Before the first round of presentations commenced, I devoted a class session to an open-ended discussion on class management from the user’s end and their experiences with academic life. I asked them, as frankly as possible, what obstacles to listening and engaging they had already noted in their campus life, and how they might want to tackle those problems now that the responsibility was going to be handed over to them. The obstacles they named were mostly logistical: They were tired, hungry, bored, or stiff. They wanted to eat, have varied pace and media, and move around in the classroom space.

All of those things proved to be handy tips, and were taken on board by almost every student presenter. My contribution was to guard the collectively bought bag of candy, which the day’s presenter could use to inject sugar into droopy faces, dispense as prizes or incentives, or use as props for games. We did all three — although by the last day of presentations, I am glad to report, the candy had lost much of its initial importance.

One other component was key to the success of the experiment. Between the two presentations, each student submitted a debriefing memo. In it, the student would indicate what went well, what went wrong, and what could be improved for next time. I added feedback, and the students were then expected to act on their own recommendations.

The results were fascinating. Putting the students so directly in the center of the stage and giving them ample time to use it (presentations ran 30 minutes the first time around, 12 minutes the second) meant that they were genuinely responsible for content, and by and large they rose to the challenge.

Watching from the sidelines, two things struck me:

  • The class quickly developed memes and trends. For example, students had said that one of their major obstacles to good engaged listening was having to sit still for a long time. On the third presentation, the student presenter asked the class to vote on various questions by walking to one side of the room or the other. As an instructor, I would have been concerned about movement in a cramped room, reconfiguring the seminar table, or just general grumbling — which I fully expect I’d have gotten had I been the one leading the session. But coming from one of their own, they loved it, and it became a fixture of many a presentation later on, in various permutations.

Videos also became a quick favorite in the presentations, and students felt strongly that they learned from those clips. But because students were responsible for keeping the room engaged, they also kept a sharp eye on length of their videos. A series of presentations clearly experimented with finding the "right" length for optimal interest — about four minutes, it turned out.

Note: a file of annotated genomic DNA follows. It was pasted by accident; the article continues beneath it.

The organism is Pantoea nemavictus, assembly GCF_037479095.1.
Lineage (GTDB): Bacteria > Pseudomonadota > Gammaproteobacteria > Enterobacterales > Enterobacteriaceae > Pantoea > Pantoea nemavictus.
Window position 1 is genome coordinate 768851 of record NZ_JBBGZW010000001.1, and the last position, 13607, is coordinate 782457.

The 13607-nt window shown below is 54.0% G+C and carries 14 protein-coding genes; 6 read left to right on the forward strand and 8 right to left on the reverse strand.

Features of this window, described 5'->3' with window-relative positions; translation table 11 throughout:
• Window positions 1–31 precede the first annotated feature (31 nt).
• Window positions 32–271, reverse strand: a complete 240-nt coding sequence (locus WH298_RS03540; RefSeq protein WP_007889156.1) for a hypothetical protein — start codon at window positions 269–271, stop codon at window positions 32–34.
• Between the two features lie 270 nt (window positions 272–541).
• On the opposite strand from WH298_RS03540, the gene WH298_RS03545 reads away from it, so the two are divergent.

• A spirit of experimentation pervaded the course. Students were naturally hesitant in the initial presentations, and relied heavily on lecturing with PowerPoint or Prezi slides — a standard model in most college lecture halls. The slide-and-lecture model, however, was quickly adapted, partially because students discovered the capriciousness of campus computing technology, and partially because they expressed a genuine desire to experiment with format.

We threw a ball around, argued case-studies, looked at statistics, cracked books open, discussed in pairs and groups, voted by foot, and talked about all manner of things, from the Constitution to business models to interviews with the students’ own families. In their debrief memos, students frequently noted that, while they thought they had done well initially, they wanted to do something different next time: talk without notes or without slides, play a game, choose a more in-depth topic.

And because everything was reciprocal, the class played along beautifully, whatever activity the session leader chose to do. By the end of the second round, wonder of wonders, we had real, substantive discussion, with cross-references to other presentations, and students pontificating about their own areas of expertise.

It was the classroom experience I had always wanted to generate, but never quite knew how.

In the end, I think the person who learned the most from this experiment was me. I learned that experimentation — supported by robust infrastructure and clear instructional frameworks — is good, both for me and for my students. I learned that what students want, and need, to better engage with the course material is often much simpler than faculty members imagine. Finally, I learned that the best way to know how 18-year-olds learn is to ask them, and then make them show you.

Ayelet Haimson Lushkov is an assistant professor of classics at the University of Texas at Austin. Her book, Magistracy and the Historiography of the Roman Republic: Politics in Prose, was published early this year by Cambridge University Press.